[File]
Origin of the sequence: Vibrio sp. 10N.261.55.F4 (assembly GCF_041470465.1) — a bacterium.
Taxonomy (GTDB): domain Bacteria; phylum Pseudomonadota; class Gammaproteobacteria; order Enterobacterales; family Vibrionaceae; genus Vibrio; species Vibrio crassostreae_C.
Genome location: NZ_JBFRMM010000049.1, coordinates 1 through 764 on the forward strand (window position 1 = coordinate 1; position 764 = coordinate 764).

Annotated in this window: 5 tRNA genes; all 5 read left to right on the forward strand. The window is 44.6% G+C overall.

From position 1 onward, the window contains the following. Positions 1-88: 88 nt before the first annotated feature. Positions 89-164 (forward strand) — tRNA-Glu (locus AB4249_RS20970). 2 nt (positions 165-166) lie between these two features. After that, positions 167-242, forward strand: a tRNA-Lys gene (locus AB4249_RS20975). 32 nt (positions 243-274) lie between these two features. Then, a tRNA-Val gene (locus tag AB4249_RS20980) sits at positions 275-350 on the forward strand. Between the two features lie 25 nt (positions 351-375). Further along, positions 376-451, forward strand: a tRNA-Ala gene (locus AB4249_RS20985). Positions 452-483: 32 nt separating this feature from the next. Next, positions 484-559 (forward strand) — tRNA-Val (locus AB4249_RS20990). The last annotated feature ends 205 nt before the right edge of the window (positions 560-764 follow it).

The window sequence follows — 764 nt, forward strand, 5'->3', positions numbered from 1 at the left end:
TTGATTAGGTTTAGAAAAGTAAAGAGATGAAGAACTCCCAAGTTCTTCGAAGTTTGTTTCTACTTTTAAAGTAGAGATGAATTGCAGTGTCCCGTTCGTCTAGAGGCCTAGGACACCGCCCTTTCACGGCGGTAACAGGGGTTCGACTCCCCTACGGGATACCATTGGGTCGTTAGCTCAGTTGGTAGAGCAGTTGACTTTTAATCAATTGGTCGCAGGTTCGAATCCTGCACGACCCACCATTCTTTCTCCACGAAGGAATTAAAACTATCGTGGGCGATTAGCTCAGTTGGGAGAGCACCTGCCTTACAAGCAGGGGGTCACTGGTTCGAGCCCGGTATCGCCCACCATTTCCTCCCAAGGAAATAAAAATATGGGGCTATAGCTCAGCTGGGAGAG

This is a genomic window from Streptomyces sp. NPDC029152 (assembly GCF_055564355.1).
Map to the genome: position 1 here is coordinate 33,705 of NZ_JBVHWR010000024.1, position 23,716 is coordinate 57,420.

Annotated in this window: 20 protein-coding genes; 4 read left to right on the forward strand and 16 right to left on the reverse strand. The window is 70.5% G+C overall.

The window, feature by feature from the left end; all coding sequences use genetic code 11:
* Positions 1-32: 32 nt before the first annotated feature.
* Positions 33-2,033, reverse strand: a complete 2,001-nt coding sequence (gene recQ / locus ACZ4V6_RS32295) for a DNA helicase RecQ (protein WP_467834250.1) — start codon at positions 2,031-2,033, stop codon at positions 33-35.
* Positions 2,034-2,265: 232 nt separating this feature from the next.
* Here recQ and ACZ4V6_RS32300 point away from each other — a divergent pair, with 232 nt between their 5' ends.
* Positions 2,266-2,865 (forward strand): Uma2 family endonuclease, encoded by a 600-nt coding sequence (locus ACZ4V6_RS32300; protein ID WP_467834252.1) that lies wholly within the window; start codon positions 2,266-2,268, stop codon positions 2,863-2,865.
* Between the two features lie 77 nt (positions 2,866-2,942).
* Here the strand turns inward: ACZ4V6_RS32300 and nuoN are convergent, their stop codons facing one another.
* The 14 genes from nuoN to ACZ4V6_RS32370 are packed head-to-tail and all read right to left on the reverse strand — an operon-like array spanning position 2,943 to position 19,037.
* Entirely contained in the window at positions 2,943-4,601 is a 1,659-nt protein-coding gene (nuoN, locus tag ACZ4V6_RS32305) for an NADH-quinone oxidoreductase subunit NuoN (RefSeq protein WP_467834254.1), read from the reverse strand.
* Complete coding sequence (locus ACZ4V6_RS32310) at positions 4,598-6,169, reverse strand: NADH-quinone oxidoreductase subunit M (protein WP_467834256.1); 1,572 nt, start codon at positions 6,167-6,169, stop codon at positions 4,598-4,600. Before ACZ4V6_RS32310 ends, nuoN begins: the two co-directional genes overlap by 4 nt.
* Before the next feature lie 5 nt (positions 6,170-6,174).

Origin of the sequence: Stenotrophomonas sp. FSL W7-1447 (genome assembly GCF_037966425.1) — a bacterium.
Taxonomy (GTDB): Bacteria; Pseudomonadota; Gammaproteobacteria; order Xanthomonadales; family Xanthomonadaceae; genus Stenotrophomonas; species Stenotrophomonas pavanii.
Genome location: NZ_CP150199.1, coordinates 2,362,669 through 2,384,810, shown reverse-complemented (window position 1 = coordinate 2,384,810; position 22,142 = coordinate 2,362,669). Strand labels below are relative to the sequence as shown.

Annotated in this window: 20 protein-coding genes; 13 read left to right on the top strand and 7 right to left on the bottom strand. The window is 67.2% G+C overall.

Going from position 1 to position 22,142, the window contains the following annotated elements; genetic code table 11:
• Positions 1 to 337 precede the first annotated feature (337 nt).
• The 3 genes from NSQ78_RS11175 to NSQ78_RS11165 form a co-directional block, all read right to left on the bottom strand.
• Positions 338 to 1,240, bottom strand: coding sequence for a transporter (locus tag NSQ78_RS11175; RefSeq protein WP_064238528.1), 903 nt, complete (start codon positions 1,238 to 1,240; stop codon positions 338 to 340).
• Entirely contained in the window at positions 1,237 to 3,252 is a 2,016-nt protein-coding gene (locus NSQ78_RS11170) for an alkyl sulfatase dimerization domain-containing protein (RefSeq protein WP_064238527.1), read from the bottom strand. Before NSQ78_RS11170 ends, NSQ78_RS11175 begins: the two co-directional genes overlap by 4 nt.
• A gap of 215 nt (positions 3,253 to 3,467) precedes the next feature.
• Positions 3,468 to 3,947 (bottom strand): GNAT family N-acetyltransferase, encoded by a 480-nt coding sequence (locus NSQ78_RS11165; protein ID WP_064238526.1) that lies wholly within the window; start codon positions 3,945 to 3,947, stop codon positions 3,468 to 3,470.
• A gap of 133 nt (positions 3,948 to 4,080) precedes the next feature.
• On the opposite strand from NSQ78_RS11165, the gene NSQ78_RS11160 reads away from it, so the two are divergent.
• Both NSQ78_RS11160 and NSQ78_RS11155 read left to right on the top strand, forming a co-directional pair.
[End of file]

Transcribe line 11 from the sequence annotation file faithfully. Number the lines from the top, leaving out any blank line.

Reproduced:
The window, feature by feature from the left end; all coding sequences use genetic code 11: